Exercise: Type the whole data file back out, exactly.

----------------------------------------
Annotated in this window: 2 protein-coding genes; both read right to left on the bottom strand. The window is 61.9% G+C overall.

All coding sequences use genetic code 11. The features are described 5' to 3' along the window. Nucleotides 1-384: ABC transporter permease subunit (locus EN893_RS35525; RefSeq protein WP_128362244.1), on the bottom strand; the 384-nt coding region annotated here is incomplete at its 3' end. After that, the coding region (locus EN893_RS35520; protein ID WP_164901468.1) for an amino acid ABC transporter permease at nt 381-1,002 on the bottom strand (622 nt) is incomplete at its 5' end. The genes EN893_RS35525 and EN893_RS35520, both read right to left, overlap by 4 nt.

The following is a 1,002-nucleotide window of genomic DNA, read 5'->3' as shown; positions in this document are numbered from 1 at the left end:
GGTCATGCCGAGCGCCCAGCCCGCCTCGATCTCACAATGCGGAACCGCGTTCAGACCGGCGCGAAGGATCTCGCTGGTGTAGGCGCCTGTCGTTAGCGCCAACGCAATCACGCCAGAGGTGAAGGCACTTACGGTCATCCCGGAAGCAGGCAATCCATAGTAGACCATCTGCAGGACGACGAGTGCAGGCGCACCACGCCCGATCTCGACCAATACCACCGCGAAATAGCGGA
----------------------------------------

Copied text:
Annotated in this window: 2 protein-coding genes; both read right to left on the bottom strand. The window is 61.9% G+C overall.

All coding sequences use genetic code 11. The features are described 5' to 3' along the window. Nucleotides 1-384: ABC transporter permease subunit (locus EN893_RS35525; RefSeq protein WP_128362244.1), on the bottom strand; the 384-nt coding region annotated here is incomplete at its 3' end. After that, the coding region (locus EN893_RS35520; protein ID WP_164901468.1) for an amino acid ABC transporter permease at nt 381-1,002 on the bottom strand (622 nt) is incomplete at its 5' end. The genes EN893_RS35525 and EN893_RS35520, both read right to left, overlap by 4 nt.

The following is a 1,002-nucleotide window of genomic DNA, read 5'->3' as shown; positions in this document are numbered from 1 at the left end:
GGTCATGCCGAGCGCCCAGCCCGCCTCGATCTCACAATGCGGAACCGCGTTCAGACCGGCGCGAAGGATCTCGCTGGTGTAGGCGCCTGTCGTTAGCGCCAACGCAATCACGCCAGAGGTGAAGGCACTTACGGTCATCCCGGAAGCAGGCAATCCATAGTAGACCATCTGCAGGACGACGAGTGCAGGCGCACCACGCCCGATCTCGACCAATACCACCGCGAAATAGCGGA